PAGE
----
A ‘World Class Monument’ nowadays, it seems, needs to be twice the height of the Statue of Liberty to qualify as one. Such are the beliefs that appear to inform the plans of Prime Minister Narendra Modi and Gujarat’s proposed Statue of Unity, a looming, lumpy homage to Vallabhbhai Patel, all 182 metres of him, to be planted in the midst of the waters of the Sardar Sarovar dam. It may seem curious that a leader of the BJP, a party existentially opposed to the Congress, should want to spend several hundred crores memorialising an important Congress leader. But it’s symptomatic of the confusing contours of our political argument.
Patel was Nehru’s close colleague in the struggle for independence—and also sparring partner when they became members of free India’s government. They disagreed on much—and to some Patel has come to represent a wished-for alternative to the choices and path Nehru took. The 2014 election has finally offered a chance to take that supposed other path: the Congress party is firmly ejected, now to depose Nehru in favour of a different ancestral lineage, with different heroes.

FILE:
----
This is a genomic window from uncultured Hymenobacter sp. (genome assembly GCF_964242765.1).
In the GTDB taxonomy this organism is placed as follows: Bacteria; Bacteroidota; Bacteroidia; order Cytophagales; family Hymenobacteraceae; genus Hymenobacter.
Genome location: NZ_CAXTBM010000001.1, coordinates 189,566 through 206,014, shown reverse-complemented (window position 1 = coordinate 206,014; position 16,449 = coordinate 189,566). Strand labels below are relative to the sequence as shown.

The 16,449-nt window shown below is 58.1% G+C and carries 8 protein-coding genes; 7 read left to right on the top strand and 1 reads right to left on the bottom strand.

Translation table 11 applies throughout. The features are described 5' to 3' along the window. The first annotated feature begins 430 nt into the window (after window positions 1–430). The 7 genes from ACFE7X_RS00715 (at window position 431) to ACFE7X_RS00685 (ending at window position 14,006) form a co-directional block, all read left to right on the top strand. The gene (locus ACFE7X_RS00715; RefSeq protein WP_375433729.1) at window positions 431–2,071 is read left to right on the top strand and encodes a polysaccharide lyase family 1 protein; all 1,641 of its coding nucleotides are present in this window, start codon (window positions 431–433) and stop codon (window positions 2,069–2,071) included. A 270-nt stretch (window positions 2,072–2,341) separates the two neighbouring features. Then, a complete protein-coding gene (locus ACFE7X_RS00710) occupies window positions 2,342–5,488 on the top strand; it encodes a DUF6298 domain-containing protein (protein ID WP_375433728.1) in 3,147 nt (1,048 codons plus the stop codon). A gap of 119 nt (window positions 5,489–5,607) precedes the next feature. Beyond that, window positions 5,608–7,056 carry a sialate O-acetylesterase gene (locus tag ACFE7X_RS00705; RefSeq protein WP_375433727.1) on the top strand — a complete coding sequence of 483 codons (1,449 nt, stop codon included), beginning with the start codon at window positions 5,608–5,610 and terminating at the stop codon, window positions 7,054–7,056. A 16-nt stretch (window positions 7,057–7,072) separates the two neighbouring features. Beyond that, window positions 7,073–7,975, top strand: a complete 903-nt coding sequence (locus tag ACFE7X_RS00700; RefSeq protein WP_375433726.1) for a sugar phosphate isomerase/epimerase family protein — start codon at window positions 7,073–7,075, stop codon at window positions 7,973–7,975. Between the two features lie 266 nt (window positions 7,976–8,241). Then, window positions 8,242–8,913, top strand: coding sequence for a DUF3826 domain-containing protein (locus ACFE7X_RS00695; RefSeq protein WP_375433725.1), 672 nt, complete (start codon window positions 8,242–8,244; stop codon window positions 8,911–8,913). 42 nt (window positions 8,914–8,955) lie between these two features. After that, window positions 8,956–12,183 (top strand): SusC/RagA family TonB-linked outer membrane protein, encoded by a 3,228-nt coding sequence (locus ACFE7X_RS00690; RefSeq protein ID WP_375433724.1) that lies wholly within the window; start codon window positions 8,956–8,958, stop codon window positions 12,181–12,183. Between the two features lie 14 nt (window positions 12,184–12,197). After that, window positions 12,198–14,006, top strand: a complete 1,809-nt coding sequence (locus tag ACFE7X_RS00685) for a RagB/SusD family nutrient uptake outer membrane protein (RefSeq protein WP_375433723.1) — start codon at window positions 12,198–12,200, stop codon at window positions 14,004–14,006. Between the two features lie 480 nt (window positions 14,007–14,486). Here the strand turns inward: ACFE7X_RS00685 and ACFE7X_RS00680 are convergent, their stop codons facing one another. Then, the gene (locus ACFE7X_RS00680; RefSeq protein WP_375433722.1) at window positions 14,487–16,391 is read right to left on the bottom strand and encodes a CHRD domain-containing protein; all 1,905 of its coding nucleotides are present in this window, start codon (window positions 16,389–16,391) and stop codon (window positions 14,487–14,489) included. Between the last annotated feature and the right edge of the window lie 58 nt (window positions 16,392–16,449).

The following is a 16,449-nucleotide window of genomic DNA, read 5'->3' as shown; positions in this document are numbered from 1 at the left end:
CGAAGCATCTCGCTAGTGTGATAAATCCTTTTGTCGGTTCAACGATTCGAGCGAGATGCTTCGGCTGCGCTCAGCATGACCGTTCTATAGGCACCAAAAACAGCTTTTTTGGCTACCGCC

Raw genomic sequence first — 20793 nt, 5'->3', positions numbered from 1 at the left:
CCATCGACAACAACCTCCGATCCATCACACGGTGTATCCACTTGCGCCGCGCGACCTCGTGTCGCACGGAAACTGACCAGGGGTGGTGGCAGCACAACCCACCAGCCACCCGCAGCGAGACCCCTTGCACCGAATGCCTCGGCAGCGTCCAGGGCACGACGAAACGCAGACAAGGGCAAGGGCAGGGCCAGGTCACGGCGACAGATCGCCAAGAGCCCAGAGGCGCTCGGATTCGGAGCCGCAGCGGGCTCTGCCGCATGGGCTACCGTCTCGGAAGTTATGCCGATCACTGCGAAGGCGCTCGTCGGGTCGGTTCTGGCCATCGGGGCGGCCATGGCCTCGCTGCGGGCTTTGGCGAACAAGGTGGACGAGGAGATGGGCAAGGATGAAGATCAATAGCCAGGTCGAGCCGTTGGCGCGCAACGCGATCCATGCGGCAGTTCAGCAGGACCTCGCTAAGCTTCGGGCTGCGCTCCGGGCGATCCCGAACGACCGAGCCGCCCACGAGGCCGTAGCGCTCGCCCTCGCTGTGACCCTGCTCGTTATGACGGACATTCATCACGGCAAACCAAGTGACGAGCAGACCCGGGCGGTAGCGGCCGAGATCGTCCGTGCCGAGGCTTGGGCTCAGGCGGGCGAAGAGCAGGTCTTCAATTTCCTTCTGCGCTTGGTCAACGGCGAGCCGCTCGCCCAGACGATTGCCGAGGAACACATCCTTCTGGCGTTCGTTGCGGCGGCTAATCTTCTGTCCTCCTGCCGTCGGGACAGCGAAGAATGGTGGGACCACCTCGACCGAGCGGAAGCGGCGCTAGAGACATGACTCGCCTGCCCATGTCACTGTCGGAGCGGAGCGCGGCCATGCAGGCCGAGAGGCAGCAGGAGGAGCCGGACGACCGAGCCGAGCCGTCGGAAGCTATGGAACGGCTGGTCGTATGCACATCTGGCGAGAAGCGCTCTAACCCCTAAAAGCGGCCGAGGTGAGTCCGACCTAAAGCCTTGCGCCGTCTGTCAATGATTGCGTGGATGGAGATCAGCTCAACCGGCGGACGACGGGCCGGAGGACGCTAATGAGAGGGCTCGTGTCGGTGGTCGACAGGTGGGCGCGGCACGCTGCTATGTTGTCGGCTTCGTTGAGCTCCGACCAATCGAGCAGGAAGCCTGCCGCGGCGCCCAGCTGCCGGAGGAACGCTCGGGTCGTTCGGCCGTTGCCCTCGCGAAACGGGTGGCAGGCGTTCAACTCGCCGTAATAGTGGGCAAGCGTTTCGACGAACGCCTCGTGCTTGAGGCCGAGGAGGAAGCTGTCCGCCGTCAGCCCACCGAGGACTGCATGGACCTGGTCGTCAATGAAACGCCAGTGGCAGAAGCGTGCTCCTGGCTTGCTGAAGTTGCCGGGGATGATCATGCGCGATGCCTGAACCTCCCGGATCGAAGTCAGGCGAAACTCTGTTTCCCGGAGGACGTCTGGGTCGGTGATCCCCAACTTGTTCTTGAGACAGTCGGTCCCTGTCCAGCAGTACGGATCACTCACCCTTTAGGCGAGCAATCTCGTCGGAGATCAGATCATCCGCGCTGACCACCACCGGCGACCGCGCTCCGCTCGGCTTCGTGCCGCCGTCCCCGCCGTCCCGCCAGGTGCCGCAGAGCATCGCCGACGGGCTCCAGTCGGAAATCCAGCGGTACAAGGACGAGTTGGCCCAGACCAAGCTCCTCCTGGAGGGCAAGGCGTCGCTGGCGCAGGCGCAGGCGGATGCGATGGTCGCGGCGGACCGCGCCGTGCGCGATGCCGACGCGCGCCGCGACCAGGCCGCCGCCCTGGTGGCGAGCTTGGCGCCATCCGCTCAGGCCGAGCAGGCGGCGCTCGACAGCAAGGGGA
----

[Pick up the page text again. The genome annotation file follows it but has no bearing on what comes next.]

Does India need new heroes? By god, yes. The North Korean style political lineage—‘The Great Leader’, who begat ‘The Supreme Leader’, who begat ‘The Great Successor’—is hardly one suited to any democracy, let alone ours.